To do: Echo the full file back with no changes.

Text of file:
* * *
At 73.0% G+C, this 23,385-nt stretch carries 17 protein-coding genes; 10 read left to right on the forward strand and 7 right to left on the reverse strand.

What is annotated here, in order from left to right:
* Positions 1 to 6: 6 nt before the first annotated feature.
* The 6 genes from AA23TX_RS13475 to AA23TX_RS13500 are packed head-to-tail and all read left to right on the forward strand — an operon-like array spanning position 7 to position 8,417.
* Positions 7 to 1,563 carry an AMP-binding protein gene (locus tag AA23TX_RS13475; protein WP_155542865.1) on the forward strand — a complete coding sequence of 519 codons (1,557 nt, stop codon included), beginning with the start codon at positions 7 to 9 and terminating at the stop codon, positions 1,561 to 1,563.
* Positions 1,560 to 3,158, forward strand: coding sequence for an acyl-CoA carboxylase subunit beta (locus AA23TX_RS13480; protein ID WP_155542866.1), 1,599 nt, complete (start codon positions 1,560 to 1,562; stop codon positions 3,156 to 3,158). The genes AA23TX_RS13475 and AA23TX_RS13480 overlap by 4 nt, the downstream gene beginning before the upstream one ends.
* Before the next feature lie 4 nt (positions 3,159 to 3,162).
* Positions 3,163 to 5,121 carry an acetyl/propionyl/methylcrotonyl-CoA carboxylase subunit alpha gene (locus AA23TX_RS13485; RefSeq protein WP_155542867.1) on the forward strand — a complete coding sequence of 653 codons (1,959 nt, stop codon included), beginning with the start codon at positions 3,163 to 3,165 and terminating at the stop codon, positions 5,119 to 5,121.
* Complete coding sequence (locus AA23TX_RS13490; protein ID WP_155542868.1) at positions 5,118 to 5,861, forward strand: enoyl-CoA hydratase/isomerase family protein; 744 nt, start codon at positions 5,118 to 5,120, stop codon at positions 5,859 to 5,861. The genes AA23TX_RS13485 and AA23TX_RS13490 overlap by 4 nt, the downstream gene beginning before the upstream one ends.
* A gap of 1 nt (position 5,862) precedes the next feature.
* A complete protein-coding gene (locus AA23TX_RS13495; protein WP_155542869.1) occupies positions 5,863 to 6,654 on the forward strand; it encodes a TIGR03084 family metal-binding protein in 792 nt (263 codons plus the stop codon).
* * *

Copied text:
At 73.0% G+C, this 23,385-nt stretch carries 17 protein-coding genes; 10 read left to right on the forward strand and 7 right to left on the reverse strand.

What is annotated here, in order from left to right:
* Positions 1 to 6: 6 nt before the first annotated feature.
* The 6 genes from AA23TX_RS13475 to AA23TX_RS13500 are packed head-to-tail and all read left to right on the forward strand — an operon-like array spanning position 7 to position 8,417.
* Positions 7 to 1,563 carry an AMP-binding protein gene (locus tag AA23TX_RS13475; protein WP_155542865.1) on the forward strand — a complete coding sequence of 519 codons (1,557 nt, stop codon included), beginning with the start codon at positions 7 to 9 and terminating at the stop codon, positions 1,561 to 1,563.
* Positions 1,560 to 3,158, forward strand: coding sequence for an acyl-CoA carboxylase subunit beta (locus AA23TX_RS13480; protein ID WP_155542866.1), 1,599 nt, complete (start codon positions 1,560 to 1,562; stop codon positions 3,156 to 3,158). The genes AA23TX_RS13475 and AA23TX_RS13480 overlap by 4 nt, the downstream gene beginning before the upstream one ends.
* Before the next feature lie 4 nt (positions 3,159 to 3,162).
* Positions 3,163 to 5,121 carry an acetyl/propionyl/methylcrotonyl-CoA carboxylase subunit alpha gene (locus AA23TX_RS13485; RefSeq protein WP_155542867.1) on the forward strand — a complete coding sequence of 653 codons (1,959 nt, stop codon included), beginning with the start codon at positions 3,163 to 3,165 and terminating at the stop codon, positions 5,119 to 5,121.
* Complete coding sequence (locus AA23TX_RS13490; protein ID WP_155542868.1) at positions 5,118 to 5,861, forward strand: enoyl-CoA hydratase/isomerase family protein; 744 nt, start codon at positions 5,118 to 5,120, stop codon at positions 5,859 to 5,861. The genes AA23TX_RS13485 and AA23TX_RS13490 overlap by 4 nt, the downstream gene beginning before the upstream one ends.
* A gap of 1 nt (position 5,862) precedes the next feature.
* A complete protein-coding gene (locus AA23TX_RS13495; protein WP_155542869.1) occupies positions 5,863 to 6,654 on the forward strand; it encodes a TIGR03084 family metal-binding protein in 792 nt (263 codons plus the stop codon).